It will take two full days of hiking through the impressive Maya Biosphere Reserve (16 km and 24 km respectively) to reach El Mirador on foot. In addition to the support team from Carmelita, one of Maya Trails’ expert naturalist guides with a special focus on Archaeology will join for the duration of the journey. The trekking will follow paths and ancient causeways through lowland jungle – a perfectly apt setting and climate to feel like a rugged explorer and push comfort limits a little, enhancing the experience all the more. Wildlife sightings are more than a chance possibility on the trail. The first night will be spent camping in the jungle at Tintal. All supplies will be carried by the team. Expect a basic tent with a roll-out mat on the ground under a thatch roof. Meals cooked over a campfire and are an excellent time to swap stories before an early nights’ rest. The reward of the jungle adventure comes at the end of day two when reaching the entrance of El Mirador, a deep sigh, and an immeasurable sense of self-accomplishment. *This hike is challenging and not for everyone. There are no roads to El Mirador, but non-hikers do have the option to helicopter in.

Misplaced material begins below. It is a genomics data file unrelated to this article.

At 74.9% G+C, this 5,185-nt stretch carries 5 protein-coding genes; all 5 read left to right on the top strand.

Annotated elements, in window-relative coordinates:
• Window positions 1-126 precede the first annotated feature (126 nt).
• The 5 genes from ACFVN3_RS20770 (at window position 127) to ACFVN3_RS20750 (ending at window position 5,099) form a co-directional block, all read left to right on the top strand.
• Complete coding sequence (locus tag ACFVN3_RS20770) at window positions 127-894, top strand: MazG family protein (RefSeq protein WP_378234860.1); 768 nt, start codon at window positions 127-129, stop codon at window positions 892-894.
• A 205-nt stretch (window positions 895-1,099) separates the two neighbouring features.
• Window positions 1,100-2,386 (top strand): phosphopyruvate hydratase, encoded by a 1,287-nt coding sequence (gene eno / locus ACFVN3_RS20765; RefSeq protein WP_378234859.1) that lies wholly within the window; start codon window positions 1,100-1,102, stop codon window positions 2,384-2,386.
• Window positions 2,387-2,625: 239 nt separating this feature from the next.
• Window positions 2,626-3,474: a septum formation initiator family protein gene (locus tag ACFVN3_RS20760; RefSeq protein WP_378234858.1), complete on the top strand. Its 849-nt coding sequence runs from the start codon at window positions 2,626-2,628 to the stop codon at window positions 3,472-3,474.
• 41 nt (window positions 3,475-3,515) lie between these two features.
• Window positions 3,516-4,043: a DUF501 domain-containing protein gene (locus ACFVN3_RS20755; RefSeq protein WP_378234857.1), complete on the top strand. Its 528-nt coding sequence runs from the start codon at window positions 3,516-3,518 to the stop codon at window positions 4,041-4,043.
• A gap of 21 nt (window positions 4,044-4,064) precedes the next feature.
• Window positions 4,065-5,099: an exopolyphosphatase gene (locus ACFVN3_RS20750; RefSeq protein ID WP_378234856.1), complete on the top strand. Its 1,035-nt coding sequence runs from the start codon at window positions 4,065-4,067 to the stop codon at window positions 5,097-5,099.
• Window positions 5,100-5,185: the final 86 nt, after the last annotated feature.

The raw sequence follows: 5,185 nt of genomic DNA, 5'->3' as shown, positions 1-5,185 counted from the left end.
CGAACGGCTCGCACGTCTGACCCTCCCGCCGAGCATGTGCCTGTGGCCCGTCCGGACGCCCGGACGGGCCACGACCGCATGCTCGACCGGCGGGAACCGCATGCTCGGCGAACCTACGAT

El Mirador is known to be the highest and largest Maya town ever discovered. This Pre-Classic Mayan city flourished as a trade centre from around 300 BCE to 150 BCE. Its main attractions are the two large complexes of pyramids that face each other called El Tigre and La Danta. La Danta Complex is technically lower than El Tigre, nevertheless, it is located on a hillside, making it the tallest structure in the Mayan World (230 ft high). The Tiger Pyramid is 18 stories high, and it bases covers an area the size of three football fields.
This Maya Paradise is still in the process of the active dig by Dr. Richard Hansen. This itinerary invites you to encounter El Mirador with Dr. Hansen, who has worked this dig for 40 years, and to enjoy a hands-on experience as an archaeologist for the day – an incredible opportunity at this lost city of the Maya inhabited by only jaguars and monkeys for centuries.